Aerospace Shows Strength in Harsh Financial Atmosphere

WASHINGTON -- The aerospace industry is showing resiliency in trying economic times, ending 2008 with modest growth and continued strength in important areas like foreign trade balance and employment, AIA announced Wednesday.

While the industry has not been immune to effects from the ongoing global financial crisis, it is showing relative strength, AIA president and CEO Marion Blakey said during the annual AIA Year-End Review and Forecast.

"We are in an extremely challenging economic atmosphere, but our industry is proving to be remarkably durable," Blakey said. "We anticipate this to continue, and we expect our industry will continue to be an asset to the U.S. economy as we climb out of our current financial hardships."

Aerospace sales are on pace to reach $204 billion for 2008. This is an increase of 2.1 percent - a lower rate than in recent years, but a record sales figure for the industry for the fifth consecutive year.

The industry will also continue to post very strong export numbers, reaching $99.2 billion for the year. That fuels a critically important foreign trade surplus of about $61 billion, almost exactly the figure the industry logged in 2007. It is the largest trade surplus of any U.S. manufacturing sector.

Employment also remained solid, with an average workforce that will reach 655,500 for the year. The total was 657,700 in figures released in September. The average is about 10,000 more than the average for 2007.

AIA is forecasting modest sales growth for 2009. Sales should reach $214 billion, a figure that is about 2.2 percent more than the total the industry would have achieved this year had a work stoppage not impacted the 2008 bottom line. Blakey acknowledged we are in extremely volatile economic times that could affect the forecast in the coming year.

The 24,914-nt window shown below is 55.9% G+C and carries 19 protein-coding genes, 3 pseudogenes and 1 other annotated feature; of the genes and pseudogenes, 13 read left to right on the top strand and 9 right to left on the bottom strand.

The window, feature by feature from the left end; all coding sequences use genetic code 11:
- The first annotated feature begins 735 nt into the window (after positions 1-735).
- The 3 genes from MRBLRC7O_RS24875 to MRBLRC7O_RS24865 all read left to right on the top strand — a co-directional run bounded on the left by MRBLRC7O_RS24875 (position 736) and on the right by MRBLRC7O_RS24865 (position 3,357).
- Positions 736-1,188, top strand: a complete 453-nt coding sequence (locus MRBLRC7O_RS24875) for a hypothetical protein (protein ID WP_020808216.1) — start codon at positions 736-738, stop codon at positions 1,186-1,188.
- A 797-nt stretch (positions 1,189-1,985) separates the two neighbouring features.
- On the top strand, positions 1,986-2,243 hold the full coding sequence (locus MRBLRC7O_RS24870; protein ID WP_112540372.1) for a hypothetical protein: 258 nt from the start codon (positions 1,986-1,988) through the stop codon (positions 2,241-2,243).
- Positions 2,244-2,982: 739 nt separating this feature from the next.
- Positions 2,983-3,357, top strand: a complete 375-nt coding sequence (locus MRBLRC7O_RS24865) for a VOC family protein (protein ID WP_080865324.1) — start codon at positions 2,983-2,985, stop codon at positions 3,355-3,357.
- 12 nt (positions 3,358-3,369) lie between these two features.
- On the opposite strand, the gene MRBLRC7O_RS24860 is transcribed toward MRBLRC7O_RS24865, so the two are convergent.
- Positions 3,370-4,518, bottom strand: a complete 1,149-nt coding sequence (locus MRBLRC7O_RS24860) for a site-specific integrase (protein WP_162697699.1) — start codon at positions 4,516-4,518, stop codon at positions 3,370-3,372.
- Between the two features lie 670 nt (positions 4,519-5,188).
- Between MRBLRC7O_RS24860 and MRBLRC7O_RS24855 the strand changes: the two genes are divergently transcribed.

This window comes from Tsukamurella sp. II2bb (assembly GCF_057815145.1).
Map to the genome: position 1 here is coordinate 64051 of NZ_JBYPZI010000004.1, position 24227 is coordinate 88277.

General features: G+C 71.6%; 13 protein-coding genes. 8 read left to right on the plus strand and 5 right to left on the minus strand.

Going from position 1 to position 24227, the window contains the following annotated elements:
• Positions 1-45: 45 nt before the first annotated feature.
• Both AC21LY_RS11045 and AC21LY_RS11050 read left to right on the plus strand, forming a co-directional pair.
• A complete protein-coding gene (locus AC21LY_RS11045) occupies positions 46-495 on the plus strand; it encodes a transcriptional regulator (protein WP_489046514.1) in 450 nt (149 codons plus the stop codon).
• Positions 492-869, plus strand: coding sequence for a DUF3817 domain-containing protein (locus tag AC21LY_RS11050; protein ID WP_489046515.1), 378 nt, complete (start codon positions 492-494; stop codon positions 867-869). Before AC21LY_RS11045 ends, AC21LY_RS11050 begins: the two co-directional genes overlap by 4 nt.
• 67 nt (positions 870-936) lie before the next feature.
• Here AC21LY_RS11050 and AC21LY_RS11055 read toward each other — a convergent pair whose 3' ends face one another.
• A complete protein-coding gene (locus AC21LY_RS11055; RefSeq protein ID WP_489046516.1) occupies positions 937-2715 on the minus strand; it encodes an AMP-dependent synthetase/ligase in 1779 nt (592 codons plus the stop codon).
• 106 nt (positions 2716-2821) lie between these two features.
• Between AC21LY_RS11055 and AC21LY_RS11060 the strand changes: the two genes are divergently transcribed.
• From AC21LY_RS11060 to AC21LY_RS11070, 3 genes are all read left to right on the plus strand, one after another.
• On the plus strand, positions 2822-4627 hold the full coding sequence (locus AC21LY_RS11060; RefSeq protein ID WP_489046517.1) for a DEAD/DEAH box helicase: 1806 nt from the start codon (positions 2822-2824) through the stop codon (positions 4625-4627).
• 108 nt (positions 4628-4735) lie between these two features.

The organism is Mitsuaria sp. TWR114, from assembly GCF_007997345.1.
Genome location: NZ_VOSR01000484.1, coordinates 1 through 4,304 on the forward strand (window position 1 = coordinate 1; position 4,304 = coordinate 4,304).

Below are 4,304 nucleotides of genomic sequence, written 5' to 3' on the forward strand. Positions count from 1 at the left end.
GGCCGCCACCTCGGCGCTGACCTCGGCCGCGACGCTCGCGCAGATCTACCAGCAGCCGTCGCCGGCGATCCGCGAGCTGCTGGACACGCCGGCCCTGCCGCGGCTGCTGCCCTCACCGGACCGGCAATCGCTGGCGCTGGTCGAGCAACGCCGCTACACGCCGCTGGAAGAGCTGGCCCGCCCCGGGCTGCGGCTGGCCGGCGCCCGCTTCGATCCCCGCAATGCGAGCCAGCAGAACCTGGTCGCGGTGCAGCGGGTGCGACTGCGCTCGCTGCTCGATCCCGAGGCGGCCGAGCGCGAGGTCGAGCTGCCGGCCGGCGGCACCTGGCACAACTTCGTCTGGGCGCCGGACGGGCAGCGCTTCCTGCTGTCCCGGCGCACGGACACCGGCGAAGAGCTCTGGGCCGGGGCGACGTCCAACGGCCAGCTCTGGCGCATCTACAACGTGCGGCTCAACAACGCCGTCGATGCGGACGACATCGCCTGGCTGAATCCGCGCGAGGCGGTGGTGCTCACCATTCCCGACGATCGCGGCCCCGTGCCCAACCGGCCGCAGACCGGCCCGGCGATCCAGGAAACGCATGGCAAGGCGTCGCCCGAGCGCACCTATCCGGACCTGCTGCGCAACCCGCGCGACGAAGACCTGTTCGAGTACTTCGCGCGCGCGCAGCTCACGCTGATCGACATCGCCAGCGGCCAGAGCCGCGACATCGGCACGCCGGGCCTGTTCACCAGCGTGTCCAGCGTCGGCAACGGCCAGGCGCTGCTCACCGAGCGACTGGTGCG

AIA has launched an outreach campaign highlighting the industry's strength and potential to help the U.S. economy recover from the recession. The campaign, titled "Aerospace and Defense: The Strength to Lift America," details that the industry supports 2 million middle-class jobs spread out over 30,000 companies in all 50 states. Aerospace helps ensure our national security, and bolsters advanced technology innovation.

The new administration and Congress should rely upon our industry in this time of need and continue to support the programs that can get America's economy moving again, Blakey said.

Blakey released the statistics during the 44th annual installment of the Year-End Review and Forecast. About 350 members of the media, industry and government attended the event, which showcases statistical analysis by AIA's Aerospace Research Center.

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